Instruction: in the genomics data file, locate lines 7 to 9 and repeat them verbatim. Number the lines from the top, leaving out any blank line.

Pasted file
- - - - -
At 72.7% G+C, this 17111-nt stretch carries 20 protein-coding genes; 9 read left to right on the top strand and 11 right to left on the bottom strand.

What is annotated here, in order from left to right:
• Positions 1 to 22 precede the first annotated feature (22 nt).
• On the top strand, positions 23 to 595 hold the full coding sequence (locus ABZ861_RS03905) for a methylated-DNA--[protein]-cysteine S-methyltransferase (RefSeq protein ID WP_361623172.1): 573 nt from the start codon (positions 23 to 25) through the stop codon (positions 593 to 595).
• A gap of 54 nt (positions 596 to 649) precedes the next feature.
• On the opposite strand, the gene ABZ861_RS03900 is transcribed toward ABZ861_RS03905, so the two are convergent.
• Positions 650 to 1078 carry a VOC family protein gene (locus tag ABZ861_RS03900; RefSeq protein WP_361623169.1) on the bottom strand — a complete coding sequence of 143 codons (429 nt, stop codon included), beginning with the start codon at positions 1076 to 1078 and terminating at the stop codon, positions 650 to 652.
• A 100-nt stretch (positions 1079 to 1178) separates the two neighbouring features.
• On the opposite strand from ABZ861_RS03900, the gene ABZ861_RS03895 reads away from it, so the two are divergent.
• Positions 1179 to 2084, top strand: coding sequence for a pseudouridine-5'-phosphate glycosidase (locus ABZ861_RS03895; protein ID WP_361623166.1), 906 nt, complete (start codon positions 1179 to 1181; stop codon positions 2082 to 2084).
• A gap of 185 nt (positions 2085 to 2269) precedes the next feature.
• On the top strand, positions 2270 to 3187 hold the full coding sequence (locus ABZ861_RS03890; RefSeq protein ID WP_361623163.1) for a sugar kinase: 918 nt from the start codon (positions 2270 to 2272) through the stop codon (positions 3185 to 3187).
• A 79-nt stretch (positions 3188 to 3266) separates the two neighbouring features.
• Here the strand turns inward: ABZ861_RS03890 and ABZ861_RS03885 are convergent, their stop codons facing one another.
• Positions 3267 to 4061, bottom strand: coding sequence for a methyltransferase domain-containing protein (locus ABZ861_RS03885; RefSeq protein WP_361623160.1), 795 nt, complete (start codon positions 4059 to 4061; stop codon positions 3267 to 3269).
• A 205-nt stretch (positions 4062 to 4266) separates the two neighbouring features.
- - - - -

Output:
• Positions 650 to 1078 carry a VOC family protein gene (locus tag ABZ861_RS03900; RefSeq protein WP_361623169.1) on the bottom strand — a complete coding sequence of 143 codons (429 nt, stop codon included), beginning with the start codon at positions 1076 to 1078 and terminating at the stop codon, positions 650 to 652.
• A 100-nt stretch (positions 1079 to 1178) separates the two neighbouring features.
• On the opposite strand from ABZ861_RS03900, the gene ABZ861_RS03895 reads away from it, so the two are divergent.